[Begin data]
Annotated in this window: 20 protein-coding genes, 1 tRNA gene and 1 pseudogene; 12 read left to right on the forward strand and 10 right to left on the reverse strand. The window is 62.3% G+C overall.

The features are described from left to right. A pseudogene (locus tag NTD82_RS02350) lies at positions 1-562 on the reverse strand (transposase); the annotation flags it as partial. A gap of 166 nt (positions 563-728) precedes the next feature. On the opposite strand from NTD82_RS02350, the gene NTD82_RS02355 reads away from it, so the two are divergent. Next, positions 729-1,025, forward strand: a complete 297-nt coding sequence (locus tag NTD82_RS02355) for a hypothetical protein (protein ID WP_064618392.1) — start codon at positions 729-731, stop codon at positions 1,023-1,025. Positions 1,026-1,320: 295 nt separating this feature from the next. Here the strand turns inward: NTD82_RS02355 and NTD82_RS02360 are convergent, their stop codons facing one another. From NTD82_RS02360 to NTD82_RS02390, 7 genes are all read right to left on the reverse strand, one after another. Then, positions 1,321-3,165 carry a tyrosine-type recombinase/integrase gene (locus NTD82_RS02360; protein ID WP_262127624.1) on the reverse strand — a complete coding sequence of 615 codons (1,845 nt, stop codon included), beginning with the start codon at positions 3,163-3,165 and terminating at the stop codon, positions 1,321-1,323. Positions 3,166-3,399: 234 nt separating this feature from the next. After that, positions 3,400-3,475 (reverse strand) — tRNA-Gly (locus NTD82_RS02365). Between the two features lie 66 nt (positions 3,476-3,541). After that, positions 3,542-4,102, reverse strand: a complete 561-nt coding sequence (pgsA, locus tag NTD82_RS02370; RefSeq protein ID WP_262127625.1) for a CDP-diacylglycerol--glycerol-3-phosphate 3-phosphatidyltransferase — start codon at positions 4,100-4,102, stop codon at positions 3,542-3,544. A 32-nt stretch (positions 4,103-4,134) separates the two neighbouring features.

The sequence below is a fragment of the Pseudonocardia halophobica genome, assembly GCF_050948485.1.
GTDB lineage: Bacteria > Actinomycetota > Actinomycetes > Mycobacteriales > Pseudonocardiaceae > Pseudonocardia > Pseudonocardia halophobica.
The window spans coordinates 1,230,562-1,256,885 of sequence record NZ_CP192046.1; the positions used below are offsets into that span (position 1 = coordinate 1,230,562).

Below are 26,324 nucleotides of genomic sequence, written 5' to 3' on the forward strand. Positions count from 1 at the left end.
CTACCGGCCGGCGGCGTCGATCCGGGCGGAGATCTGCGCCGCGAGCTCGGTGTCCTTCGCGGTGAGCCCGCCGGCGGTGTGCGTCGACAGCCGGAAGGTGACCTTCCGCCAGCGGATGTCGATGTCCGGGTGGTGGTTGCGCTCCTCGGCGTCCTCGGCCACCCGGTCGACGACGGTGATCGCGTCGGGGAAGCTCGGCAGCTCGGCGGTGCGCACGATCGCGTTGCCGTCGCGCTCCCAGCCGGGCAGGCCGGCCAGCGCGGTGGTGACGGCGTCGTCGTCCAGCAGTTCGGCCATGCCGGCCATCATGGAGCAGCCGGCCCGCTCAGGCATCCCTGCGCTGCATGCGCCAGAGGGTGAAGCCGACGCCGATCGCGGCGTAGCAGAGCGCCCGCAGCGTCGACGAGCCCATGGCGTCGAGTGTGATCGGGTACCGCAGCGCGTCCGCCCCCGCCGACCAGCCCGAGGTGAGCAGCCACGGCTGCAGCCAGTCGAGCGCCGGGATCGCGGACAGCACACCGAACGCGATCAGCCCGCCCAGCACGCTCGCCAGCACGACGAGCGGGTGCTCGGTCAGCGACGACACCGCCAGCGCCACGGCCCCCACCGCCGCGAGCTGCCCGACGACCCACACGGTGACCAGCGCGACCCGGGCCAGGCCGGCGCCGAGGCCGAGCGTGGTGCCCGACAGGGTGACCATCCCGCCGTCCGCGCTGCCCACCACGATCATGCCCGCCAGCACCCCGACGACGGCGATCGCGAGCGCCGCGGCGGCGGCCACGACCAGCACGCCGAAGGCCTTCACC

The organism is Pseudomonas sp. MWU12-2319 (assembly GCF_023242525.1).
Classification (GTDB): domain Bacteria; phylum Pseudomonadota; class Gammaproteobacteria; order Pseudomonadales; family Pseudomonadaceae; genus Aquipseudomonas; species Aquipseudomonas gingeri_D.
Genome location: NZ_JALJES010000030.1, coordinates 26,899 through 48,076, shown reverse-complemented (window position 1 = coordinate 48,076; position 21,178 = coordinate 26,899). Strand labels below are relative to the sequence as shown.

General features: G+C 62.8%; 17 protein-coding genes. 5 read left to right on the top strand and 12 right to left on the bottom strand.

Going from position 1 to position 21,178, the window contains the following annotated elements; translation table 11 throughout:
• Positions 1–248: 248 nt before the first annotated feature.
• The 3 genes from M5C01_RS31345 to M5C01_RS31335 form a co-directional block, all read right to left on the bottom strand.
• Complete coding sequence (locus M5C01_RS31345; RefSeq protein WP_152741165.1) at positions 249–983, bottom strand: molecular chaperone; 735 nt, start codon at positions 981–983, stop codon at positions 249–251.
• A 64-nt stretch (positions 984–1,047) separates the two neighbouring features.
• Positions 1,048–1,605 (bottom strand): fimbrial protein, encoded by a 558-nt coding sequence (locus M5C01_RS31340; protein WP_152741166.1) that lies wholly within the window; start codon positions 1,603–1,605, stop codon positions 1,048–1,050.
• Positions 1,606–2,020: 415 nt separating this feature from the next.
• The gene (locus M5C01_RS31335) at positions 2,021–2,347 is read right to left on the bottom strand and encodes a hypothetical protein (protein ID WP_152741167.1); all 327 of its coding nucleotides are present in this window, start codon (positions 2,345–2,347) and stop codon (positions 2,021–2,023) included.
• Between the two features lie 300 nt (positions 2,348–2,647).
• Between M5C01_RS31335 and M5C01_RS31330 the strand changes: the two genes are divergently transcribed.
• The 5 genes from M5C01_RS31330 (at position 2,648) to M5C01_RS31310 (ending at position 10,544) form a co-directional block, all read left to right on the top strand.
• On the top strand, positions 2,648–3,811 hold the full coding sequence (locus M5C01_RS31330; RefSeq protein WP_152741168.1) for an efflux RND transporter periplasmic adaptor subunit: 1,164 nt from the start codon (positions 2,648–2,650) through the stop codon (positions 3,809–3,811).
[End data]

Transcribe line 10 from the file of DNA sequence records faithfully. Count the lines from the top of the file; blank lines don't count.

Genome location: NZ_JALJES010000030.1, coordinates 26,899 through 48,076, shown reverse-complemented (window position 1 = coordinate 48,076; position 21,178 = coordinate 26,899). Strand labels below are relative to the sequence as shown.